- Fire ants are frequently found in lawns; spot treat mounds then treat the entire lawn.
- Test your soil acidity and adjust as needed.
- Dry weather can return this month; wait to irrigate turf until leaf blades start to curl.
- Water turf separately from ornamental plantings.
- Begin fall weed control treatments at the end of the month.
- Continue frequent mowings but periodically change mowing patterns.
- Weeds are out of control in many landscapes; hand pull or spot treat with herbicides.
- Plantings have made lots of growth; start end of summer pruning early.
- Edge beds and walkways to keep the landscape attractive.
- Remove declining annuals and perennials; replant with a warm season selection.
- Caladiums may start to decline this month which is normal.
- Scale insects, mealy bugs and aphids have been active; control as needed.
- Sooty mold grows on the excreta of insects; control both with a horticultural oil spray.
- Check container plantings for plugged drainage holes; repot as needed.
- Cool season flowers may arrive at garden centers; wait at least another month to plant.
- Groom perennials to remove old flower heads and out of control shoots
- Reduce root rot and similar problems at planting by adding new soil to container gardens.
- Till flower beds and add organic matter or garden soils to sandy sites.
- Consider using more long-lived perennials to reduce landscape costs.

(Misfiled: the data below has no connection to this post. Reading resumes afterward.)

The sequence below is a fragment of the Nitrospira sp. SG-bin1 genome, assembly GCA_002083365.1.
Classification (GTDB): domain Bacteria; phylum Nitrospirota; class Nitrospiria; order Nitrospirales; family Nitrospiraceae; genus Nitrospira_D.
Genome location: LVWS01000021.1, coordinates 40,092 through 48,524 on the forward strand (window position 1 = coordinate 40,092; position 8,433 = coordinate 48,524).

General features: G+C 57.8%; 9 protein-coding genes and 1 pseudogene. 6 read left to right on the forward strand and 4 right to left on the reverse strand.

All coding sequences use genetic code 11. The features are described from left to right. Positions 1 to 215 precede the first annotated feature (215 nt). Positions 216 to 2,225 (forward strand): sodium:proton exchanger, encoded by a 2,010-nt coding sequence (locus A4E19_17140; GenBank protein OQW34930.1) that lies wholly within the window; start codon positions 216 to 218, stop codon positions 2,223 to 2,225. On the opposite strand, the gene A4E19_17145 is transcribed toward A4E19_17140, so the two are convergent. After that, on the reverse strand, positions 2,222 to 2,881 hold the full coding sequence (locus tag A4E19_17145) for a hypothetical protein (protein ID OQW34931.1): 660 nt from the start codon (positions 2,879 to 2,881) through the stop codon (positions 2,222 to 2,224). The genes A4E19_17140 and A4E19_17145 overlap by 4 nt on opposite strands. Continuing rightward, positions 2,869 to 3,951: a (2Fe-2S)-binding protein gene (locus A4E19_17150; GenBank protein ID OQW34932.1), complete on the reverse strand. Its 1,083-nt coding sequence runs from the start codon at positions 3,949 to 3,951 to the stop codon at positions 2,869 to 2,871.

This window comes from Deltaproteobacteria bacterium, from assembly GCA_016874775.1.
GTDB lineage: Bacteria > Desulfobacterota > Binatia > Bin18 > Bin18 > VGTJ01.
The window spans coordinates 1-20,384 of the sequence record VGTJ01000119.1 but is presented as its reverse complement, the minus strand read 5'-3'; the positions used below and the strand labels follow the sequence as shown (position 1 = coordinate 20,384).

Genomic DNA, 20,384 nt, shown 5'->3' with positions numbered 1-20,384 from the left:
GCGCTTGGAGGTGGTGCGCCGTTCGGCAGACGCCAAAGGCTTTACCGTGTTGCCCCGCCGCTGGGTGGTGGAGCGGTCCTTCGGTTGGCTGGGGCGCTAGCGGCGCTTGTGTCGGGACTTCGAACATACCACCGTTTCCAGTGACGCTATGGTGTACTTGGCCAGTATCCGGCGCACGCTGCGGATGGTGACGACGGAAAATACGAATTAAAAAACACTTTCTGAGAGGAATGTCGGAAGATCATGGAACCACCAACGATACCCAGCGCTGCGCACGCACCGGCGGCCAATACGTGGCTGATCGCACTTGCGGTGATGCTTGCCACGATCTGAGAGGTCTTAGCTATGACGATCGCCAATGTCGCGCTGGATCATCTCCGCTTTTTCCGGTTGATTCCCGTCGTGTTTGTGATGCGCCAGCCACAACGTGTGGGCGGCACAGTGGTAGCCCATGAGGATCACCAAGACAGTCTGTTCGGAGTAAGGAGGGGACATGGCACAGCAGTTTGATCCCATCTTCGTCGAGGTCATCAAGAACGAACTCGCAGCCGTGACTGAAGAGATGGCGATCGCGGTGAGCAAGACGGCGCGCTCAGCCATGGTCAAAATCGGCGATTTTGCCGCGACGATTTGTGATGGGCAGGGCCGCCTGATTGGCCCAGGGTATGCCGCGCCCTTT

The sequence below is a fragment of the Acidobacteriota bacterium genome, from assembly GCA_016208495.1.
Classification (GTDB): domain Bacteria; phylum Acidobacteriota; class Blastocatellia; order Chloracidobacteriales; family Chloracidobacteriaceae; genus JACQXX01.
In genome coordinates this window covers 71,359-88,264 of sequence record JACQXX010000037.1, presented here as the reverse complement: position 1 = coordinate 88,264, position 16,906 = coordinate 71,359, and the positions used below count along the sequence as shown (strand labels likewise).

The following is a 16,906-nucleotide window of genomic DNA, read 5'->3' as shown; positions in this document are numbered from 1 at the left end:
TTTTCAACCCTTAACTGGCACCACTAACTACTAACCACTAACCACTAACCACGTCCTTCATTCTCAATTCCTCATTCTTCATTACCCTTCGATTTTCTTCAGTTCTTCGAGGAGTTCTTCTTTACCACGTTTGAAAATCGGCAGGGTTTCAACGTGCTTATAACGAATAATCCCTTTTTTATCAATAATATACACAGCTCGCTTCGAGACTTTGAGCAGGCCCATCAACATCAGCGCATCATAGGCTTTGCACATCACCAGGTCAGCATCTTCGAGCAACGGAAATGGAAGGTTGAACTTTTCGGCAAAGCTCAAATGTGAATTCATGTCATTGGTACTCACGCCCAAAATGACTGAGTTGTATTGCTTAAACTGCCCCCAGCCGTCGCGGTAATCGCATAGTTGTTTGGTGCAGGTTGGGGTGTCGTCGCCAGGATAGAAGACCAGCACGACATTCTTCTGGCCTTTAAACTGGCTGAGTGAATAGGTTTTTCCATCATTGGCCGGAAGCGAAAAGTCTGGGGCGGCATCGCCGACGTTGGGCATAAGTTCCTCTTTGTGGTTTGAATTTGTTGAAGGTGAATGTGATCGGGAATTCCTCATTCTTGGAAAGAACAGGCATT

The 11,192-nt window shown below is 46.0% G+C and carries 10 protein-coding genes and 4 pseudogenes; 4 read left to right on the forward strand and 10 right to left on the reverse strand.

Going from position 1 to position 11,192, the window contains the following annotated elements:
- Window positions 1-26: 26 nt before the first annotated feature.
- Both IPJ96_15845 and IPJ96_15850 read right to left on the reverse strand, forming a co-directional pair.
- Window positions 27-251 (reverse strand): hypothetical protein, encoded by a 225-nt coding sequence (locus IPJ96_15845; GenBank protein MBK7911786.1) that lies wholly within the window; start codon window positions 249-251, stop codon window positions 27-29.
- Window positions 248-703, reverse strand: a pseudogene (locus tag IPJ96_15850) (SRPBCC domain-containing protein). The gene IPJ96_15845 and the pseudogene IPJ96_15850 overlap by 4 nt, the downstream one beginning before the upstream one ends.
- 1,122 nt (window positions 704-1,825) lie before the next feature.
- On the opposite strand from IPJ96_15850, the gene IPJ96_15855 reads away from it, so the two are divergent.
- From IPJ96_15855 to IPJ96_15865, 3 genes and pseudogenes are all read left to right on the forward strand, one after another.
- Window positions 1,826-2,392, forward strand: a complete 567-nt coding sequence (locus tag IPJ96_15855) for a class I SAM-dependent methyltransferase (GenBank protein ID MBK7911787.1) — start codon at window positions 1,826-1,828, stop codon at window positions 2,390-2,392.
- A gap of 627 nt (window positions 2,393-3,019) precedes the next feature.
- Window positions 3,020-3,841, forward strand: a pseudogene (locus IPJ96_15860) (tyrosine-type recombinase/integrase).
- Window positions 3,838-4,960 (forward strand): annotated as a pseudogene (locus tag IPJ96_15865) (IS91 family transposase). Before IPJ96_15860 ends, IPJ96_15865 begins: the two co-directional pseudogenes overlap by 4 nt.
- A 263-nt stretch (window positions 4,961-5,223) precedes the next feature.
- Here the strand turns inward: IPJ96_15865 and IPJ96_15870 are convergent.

- Chrysanthemums make attractive fall flowers but they only last a few weeks in the heat.
- Give poinsettias a final pruning in early September; continue feedings.
- Renew mulch layers with top-dressings as needed.
- Prune declining fronds and flower stems from palms but leave the green.
- Divide perennials and replant in the garden.
- Obtain northern bulbs to chill for forcing.
- Feed palms through October or use a slow release fertilizer 3 to 4 times a year.
- Begin late September shrub and perennial feedings for fall.
- Feed hanging baskets and orchids every other week.
- Remove declining leaves and flowers from water lilies; give a monthly feeding.
- Make sure indoor foliage plants are receiving adequate light.
- Flowering orchids make good indoor displays; move outdoors to the shade after flowering.
- Groom foliage plants growing outdoors to prepare them for the move indoors.
- Control pests including scale, mealybugs, thrips and mites with natural sprays.
- Gradually reduce feedings and waterings of Christmas and holiday cactus for fall.
- Decide which plants to bring indoors for the cooler months.
- Transplant foliage plants needing new containers to prepare for cooler fall weather.
- Feed foliage plants monthly or use a slow release fertilizer according to the label.
- Make cuttings to increase the foliage plant collection.
- Replace declining plants with new selections for fall.
- Obtain amaryllis and paper white narcissus bulbs for fall forcing.
Flowers: Ageratum, angelonia, begonia, blue daze, butterfly weed, cat's whiskers, celosia,
cleome, coleus, coreopsis, cosmos, garden mums, gaura, gazania, gerbera, goldenrod,
gomphrena, heliotrope, impatiens, jacobinia, lantana, marigold, melampodium, nicotiana,
pentas, periwinkle, ruellia, salvia, sunflower, sweet alyssum, torenia, verbena and zinnia
Vegetables: Early plantings include lima bean, snap bean, corn, cucumber, eggplant,
pepper, southern pea, rhubarb, squash, and tomato; End of the month crops include broccoli,
cabbage, celery, collard, endive, lettuce, mustard, onion, radish, strawberry and turnip
Herbs: Anise, basil, bay laurel, borage, chives, coriander, dill, lemon balm, lavender, Mexican
tarragon, mint, parsley, rosemary, sage, sweet fennel, sweet marjoram and thyme.
Bulbs: African iris, agapanthus, amaryllis, blackberry lily, bulbine, calla lily, crinum,
crocosmia, day lily, gladiolus, kaffir lily, narcissus, society garlic, spider lily, rain lilies and